Tag Archives: Grace Williams

Nebraska 2017

Jennie Laeng
  • Injured on UB at nationals in 2016
  • Competes most weeks on each event
  • 2016 RQS: UB – 9.865, VT – 9.855, FX – 9.815, BB – 9.565
Ashley Lambert
  • Perpetually injured
  • Theoretically contributes each event when healthy
  • 2016 average: FX – 9.838, UB – 9.825, BB – 9.742, VT – 9.712
Danielle Breen
  • Added the AA in 2016, all four postseason lineups
  • 2016 RQS: BB – 9.875, FX – 9.855, UB – 9.835
  • 2016 average: VT – 9.836
Abbie Epperson
  • Transfer from Maryland
  • Competed regularly on UB, BB, FX in 2016
  • Performed weekly VT in 2015
  • 2016 RQS: UB – 9.840, FX – 9.795, BB – 9.785
Grace Williams
  • Competed near-weekly AA in 2016
  • 2016 RQS: BB – 9.895, UB – 9.875, FX – 9.830, VT – 9.760
Sienna Crouse
  • Frequent VT, FX and end-of-season UB in 2016
  • 2016 RQS: FX – 9.840, VT – 9.760
  • 2016 average: UB – 9.788
Catelyn Orel
  • Will miss 2017 season with injury
  • Occasional routines on all four in 2016
  • 2016 RQS: UB – 9.790, FX – 9.725
Megan Schweihofer
  • Weekly VT, BB in 2016
  • Backup FX
  • 2016 RQS: BB – 9.840, VT – 9.805
  • 2016 average: FX – 9.790
Kelli Chung
  • Gym-Max
  • Did not compete in first season
Alexa Clark
  • CGI
  • 2016 Colorado state AA champion
Sierra Hassel
  • Triad IA
  • 2016 Iowa state AA 2nd
Taylor Houchin
  • Gold Medal MO
  • 2016 JO National AA champion
Megan Kuo
  • Gym-Max
  • Did not compete in first season
Laura Oh
  • Midwest
  • 2015 Region 4 AA 12th
Kami Shows
  • Did not compete in first season

Recent History
2016 – 8th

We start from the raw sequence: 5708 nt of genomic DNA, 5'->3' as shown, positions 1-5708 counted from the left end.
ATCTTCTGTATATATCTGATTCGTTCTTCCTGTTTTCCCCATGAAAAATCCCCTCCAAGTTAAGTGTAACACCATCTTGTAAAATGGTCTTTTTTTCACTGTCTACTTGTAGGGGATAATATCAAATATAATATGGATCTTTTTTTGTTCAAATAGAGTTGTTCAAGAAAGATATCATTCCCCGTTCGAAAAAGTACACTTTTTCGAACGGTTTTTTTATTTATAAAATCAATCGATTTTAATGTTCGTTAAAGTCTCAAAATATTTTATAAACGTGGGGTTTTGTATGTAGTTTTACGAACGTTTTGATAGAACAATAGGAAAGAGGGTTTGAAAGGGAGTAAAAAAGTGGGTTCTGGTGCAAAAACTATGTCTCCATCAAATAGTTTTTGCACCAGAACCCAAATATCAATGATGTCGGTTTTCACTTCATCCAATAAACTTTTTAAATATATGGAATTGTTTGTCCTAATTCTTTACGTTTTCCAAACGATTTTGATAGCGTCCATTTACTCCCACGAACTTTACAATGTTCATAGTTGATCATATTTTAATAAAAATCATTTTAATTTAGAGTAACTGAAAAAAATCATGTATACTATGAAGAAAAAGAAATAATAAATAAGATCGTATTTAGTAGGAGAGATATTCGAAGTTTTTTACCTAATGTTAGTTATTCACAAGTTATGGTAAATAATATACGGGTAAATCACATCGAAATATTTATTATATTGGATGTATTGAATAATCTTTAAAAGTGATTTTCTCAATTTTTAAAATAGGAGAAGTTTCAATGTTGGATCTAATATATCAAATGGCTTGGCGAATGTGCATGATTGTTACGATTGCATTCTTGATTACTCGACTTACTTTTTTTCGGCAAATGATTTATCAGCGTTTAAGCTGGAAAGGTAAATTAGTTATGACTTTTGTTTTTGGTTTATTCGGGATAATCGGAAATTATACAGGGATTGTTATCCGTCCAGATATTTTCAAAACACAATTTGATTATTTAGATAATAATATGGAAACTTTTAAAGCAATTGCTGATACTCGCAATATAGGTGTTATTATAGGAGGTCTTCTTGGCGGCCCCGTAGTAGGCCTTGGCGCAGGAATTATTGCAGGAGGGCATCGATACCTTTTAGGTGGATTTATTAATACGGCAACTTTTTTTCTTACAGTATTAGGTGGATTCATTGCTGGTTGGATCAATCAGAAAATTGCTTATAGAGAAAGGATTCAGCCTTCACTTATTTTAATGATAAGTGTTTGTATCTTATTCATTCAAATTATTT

2015 – 8th
2014 – 6th
2013 – 14th
2012 – 8th
2011 – 4th
2010 – 7th

Nebraska typically outperforms its preseason ranking. Just something to keep in mind. The Huskers prowl around the lower half of the nationals contenders but only miss nationals in years when they have an extra, extra-talented roster or are hosting the competition. Otherwise, it has been a pretty safe bet, and 8th place is becoming a bit of a trend.

This year should be more of the same in terms of expectations, though there are some potential stumbling blocks to mimicking last year’s result. The Huskers have already suffered a couple injuries that will make filling out lineups more challenging, and they’ll have to find a way to replace four critical, lineup-best routines from Hollie Blanske (putting pressure on freshman Taylor Houchin to be the new star). Because Nebraska is Nebraska and because a few AA stars are capable of carrying this team, I’d still take the Huskers to make nationals, though they will look a likely nominee for the challenging pack to pick off. Continue reading Nebraska 2017

Week 4 Rankings + Notes

That Florida gymnastics isn’t marketing a shirt that says, “On Fridays, we get 10s” is ludicrous. Verging on lyyyyyudicrous. Florida’s meet was the closest to a postseason-level performance we’ve seen so far this year (closest, but not there by any means), and now the Gators lead the rankings by a big, heaping margin this week with that 687.900 (because of Florida at home), highlighted by a “yeah, I’m down with that” 10.000 for Bridget Sloan on beam, a “squint…but also that Dos Santos” 10.000 for Kennedy Baker on floor, and a “Bahahahaha” 10.000 for Alex McMurtry on bars. At least she has a same-bar release this year.

Kathy is not OK with these piked giants. The judges are. The interesting thing is that McMurtry gets a heaping load of side-eye for this bars routine every time because she gets such high scores, but if she were going, say, 2nd or 3rd in the lineup and getting a 9.850 for this routine, we would be standing up and applauding for how much she has improved on bars from her Level 10 career, when she was getting 8s for hit routines. Compare her 10.000 to this routine from the Nastia in 2013, which scored 8.925, uninspiring even by JO scoring standards. Improvements, clearly.

But let’s be honest, the biggest difference between 2013 and 2016 is going 6th in a Florida lineup. Many of the factors that got her an 8.925 remain, hence the saltiness about this 10.

And now Baker and Sloan.

Kennedy Baker is like, “This is the seventh-best floor routine I’ve done at Florida, and this is the 10?”

To the rankings!

Week 4 rankings

1. Florida – 197.438
Week 4: 198.175
Week 4 leaders: AA – Sloan 39.775; VT – Boren, Baker 9.950; UB – McMurtry 10.000; BB – Sloan 10.000; FX – Baker 10.000

2. Oklahoma – 197.185
Week 4: 197.550